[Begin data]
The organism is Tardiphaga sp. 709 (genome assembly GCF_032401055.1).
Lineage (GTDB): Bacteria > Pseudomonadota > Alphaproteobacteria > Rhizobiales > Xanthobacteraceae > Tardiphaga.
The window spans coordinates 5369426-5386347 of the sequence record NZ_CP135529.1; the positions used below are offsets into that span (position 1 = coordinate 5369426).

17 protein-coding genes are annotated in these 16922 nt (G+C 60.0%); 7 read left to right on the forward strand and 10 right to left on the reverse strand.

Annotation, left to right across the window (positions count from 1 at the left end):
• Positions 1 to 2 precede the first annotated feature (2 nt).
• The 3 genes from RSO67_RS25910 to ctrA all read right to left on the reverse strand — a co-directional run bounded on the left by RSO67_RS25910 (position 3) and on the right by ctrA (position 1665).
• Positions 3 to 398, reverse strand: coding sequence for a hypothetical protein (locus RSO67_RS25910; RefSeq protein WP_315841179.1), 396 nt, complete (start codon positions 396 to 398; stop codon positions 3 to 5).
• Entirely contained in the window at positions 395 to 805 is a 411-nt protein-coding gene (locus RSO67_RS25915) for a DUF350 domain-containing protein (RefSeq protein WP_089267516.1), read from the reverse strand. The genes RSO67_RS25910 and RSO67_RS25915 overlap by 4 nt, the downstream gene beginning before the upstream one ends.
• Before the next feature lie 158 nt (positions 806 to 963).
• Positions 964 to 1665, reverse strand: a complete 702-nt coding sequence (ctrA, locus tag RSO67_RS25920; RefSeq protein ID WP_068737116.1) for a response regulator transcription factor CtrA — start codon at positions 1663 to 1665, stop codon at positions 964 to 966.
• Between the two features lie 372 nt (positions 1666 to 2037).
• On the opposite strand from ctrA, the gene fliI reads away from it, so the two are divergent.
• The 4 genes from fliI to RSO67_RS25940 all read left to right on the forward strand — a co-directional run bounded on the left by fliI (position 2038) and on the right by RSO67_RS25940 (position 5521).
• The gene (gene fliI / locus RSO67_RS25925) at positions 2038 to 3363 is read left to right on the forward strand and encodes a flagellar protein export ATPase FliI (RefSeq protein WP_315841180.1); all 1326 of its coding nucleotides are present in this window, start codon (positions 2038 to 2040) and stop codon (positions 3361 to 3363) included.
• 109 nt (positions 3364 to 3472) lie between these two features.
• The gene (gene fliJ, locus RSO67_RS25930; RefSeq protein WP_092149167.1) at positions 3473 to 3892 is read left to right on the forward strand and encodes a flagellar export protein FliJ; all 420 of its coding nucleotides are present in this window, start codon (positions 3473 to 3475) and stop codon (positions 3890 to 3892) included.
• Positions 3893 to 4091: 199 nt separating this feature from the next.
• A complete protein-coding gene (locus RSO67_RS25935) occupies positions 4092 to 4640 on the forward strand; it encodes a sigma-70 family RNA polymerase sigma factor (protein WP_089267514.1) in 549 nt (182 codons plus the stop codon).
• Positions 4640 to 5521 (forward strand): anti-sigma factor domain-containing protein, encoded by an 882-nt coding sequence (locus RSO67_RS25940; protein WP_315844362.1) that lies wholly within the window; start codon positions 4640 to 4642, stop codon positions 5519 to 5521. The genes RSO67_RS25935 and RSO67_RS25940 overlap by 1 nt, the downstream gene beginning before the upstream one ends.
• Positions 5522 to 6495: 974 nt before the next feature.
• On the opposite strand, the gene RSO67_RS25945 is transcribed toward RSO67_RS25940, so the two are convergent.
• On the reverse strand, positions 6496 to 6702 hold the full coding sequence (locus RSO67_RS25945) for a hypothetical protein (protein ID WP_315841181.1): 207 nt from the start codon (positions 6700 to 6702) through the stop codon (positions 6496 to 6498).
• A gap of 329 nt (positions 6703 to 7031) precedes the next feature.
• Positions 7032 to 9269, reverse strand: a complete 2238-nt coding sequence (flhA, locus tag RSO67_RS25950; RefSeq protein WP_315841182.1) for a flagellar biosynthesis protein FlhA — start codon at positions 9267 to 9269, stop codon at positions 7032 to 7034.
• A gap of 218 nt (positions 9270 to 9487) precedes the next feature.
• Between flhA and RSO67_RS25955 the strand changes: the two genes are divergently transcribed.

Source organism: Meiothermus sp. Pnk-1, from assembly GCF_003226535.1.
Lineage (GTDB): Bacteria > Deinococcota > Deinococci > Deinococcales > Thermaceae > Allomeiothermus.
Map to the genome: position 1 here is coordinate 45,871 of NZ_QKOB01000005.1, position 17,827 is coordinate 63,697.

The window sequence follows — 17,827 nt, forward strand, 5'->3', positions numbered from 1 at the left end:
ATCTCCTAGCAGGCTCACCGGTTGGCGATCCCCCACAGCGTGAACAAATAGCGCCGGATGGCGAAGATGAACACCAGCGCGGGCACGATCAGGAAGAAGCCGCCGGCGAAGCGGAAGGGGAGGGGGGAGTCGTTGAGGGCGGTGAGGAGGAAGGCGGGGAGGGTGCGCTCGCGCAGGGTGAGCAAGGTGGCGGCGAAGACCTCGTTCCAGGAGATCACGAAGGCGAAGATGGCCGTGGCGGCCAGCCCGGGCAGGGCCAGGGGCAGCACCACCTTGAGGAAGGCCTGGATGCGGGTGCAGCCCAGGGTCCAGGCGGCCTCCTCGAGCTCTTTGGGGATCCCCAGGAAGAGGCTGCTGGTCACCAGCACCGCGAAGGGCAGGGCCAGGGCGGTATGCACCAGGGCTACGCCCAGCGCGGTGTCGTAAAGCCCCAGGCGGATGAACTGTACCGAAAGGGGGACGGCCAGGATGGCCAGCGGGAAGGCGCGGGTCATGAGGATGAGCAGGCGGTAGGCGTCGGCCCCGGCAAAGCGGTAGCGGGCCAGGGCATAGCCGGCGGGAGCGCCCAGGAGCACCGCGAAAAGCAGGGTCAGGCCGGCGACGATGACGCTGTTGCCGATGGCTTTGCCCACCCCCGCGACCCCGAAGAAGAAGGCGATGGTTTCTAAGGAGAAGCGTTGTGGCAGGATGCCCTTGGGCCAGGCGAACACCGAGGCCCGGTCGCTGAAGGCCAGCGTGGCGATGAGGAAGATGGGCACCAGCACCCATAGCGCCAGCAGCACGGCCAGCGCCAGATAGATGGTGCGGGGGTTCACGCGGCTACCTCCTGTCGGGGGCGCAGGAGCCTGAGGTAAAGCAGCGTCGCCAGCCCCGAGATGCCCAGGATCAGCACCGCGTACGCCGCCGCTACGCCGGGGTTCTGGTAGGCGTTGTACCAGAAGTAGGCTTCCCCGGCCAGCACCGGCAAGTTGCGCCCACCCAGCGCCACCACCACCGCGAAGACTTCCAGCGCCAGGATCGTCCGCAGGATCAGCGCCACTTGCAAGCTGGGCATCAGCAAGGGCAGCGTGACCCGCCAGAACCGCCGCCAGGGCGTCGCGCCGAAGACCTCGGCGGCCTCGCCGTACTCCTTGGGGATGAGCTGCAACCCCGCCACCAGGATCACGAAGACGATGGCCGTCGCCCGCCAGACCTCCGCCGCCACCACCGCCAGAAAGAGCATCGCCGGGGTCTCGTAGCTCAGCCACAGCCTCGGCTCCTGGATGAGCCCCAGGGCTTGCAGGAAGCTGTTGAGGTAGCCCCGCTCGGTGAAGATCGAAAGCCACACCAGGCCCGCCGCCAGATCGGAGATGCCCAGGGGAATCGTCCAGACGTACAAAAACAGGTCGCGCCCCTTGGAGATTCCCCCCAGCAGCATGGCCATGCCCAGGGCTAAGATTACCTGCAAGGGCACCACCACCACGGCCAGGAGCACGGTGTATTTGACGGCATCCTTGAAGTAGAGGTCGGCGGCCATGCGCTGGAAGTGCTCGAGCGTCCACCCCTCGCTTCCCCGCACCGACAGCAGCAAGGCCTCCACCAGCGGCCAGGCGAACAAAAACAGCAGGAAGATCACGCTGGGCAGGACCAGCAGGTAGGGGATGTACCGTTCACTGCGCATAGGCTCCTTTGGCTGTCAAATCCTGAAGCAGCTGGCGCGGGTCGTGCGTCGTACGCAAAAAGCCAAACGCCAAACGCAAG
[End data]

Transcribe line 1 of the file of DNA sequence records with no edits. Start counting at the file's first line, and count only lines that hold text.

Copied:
The organism is Tardiphaga sp. 709 (genome assembly GCF_032401055.1).